New Zealand's hidden homes

New research offers practical, community-based solutions to New Zealand’s housing crisis by turning existing stock into far more affordable, fit-for-purpose homes.

A new report from the Building Better Homes, Towns and Cities National Science Challenge shows around 12% of New Zealand’s housing stock is significantly under-utilised and many houses could be partitioned to deliver up to 180,000 new dwellings.

The ADU Potential report suggests that the Auckland region has a potential 45,000 partitionable dwellings. Meanwhile, at the other end of the scale, Marlborough has around 2,000 partitionable dwellings. These dwellings would not impinge on greenfield sites or unutilised vacant land. There is also opportunity to introduce other forms of accessory dwellings (ADUs).

“We found every region in New Zealand has partitionable dwellings that could significantly add to their housing stock,” explains Dr Kay Saville-Smith, the director of the Centre for Research, Evaluation and Social Assessment (CRESA) and programme leader for the Architecture of Decision-Making Strategic Research Area, within the Building Better Homes, Towns and Cities National Science Challenge.

“We took a very conservative approach to making these estimates. We restricted our definition of a partitionable dwelling to a dwelling that had a bedroom for every person living in the original house and two additional bedrooms.”

CRESA’s report also offers other innovative solutions to quickly and efficiently expand affordable housing stock, including supporting other forms of accessory dwellings (ADUs).

“We need to create an environment that supports good quality new-build ADUs. Prefab and factory build technologies and innovations are perfect for this,” says Dr Saville-Smith.

“This could be done in a very short space of time in a cost-effective way that is also environmentally efficient. But we need to have district plans that encourage ADUs which meet people’s needs and are safe and comfortable.”

The report details the need for both local and central government to develop policy changes that support partitioning and ADUs. This Building Better Homes, Towns and Cities National Science Challenge project suggests a lack of innovation in policy and in planning means New Zealand continues to under-utilise its current housing infrastructure.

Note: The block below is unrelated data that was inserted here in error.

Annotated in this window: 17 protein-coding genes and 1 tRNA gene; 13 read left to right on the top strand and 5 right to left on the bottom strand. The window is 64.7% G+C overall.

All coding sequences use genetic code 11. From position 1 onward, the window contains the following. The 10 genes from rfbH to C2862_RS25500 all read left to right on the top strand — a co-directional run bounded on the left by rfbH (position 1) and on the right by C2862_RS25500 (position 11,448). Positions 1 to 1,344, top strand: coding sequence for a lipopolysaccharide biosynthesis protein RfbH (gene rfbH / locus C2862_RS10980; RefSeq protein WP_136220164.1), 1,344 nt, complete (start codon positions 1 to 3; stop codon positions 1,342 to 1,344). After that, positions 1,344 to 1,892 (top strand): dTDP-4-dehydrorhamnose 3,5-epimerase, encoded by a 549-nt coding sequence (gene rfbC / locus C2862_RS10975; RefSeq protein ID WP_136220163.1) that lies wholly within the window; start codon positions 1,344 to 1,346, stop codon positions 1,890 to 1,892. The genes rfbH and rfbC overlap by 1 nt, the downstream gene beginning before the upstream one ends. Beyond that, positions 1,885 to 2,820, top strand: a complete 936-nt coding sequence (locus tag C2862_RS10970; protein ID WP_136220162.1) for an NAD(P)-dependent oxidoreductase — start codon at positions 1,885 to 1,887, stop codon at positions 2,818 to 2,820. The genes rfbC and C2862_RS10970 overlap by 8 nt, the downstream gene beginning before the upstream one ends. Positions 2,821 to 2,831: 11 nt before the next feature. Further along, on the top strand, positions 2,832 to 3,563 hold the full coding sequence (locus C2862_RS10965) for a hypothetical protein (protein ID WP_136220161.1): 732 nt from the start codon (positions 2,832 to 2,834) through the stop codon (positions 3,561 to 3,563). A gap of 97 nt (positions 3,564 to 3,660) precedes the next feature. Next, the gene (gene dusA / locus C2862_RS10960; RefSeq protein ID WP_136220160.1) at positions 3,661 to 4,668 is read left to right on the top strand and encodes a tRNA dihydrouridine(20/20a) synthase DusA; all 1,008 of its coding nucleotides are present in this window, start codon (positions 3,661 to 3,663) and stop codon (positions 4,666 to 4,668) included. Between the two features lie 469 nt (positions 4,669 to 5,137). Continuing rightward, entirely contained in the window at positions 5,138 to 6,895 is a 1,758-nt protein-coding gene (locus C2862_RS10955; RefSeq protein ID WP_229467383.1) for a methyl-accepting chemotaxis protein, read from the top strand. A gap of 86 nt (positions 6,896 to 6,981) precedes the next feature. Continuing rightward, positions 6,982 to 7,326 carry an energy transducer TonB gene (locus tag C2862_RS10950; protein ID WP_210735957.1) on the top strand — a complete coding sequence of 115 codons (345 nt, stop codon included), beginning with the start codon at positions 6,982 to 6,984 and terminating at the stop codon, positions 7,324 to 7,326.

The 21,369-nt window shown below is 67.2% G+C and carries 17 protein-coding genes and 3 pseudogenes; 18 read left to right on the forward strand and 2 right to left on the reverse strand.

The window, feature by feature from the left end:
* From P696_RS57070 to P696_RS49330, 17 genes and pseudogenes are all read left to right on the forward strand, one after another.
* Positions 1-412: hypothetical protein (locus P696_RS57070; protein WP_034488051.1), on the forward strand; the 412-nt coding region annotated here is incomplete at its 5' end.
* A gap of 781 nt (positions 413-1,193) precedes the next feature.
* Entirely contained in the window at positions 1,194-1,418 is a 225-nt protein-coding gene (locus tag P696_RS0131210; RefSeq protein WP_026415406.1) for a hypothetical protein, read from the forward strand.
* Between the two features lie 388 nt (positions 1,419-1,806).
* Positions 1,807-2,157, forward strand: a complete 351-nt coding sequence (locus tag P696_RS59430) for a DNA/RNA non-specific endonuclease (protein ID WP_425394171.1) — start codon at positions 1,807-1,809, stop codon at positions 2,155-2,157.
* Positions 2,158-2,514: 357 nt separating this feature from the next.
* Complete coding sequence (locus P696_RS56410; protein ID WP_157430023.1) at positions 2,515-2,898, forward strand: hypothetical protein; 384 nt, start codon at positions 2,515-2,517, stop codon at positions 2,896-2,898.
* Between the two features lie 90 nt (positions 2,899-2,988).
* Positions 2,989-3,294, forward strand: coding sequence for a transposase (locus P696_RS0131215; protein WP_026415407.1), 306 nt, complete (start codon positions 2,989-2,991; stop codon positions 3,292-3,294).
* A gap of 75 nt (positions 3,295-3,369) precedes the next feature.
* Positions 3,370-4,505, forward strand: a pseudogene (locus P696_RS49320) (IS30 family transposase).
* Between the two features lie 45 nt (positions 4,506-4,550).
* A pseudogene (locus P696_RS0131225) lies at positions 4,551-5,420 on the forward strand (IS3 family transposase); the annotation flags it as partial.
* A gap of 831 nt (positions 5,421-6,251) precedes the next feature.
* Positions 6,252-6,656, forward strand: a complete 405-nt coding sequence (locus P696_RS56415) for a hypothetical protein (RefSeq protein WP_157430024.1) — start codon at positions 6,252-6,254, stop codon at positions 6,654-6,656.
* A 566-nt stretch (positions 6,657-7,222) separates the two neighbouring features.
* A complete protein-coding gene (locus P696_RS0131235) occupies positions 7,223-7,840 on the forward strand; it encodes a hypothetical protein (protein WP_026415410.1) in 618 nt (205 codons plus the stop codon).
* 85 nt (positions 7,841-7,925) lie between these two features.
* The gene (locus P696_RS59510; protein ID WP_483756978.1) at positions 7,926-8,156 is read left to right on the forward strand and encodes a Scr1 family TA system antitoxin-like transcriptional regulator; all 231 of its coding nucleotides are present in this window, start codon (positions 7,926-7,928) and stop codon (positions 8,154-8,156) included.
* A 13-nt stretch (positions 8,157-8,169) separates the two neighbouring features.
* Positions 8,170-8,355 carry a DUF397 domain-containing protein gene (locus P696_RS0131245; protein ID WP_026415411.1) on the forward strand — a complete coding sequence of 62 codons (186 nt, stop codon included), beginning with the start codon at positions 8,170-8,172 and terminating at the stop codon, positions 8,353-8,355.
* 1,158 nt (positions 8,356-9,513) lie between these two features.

“There is a mismatch between house size and household size. Houses have got bigger while households have got smaller. Yet those with affordability problems still need a solution where they can stay in their community,” explains Dr Saville-Smith.

Some people, older people in particular, may be missing out on downsizing. CRESA says the solution could offer asset rich but income poor households who want to downsize the opportunity to partition or do new-build ADUs.

As part of the Building Better Homes, Towns and Cities National Science Challenge, CRESA analysed 2013 census data on house size and the size of households living in them and reviewed both council plans in New Zealand and the experience overseas of providing for people’s housing needs through ADUs.

“We need the public to think creatively about their housing to get more use out of it, more value and even to think about how it can be used as an efficient income stream,” says Dr Saville-Smith. “And for councils and government, it’s about recognising the realities but also finding ways to really diversify the dwelling stock and deliver homes that are affordable, healthy and comfortable in places where people want to live.”

On 14 December, Dr Saville- Smith was interviewed on Radio New Zealand’s Nine to Noon Programme about the report :

To read the report, please download the PDF: ADU Potential: Have we the potential to use our existing stock of homes to create a bigger stock of affordable, fit for purpose homes?

For all queries, please contact Kay Saville-Smith,  Centre for Research, Evaluation & Social Assessment (CRESA)

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Date posted: 14 December 2017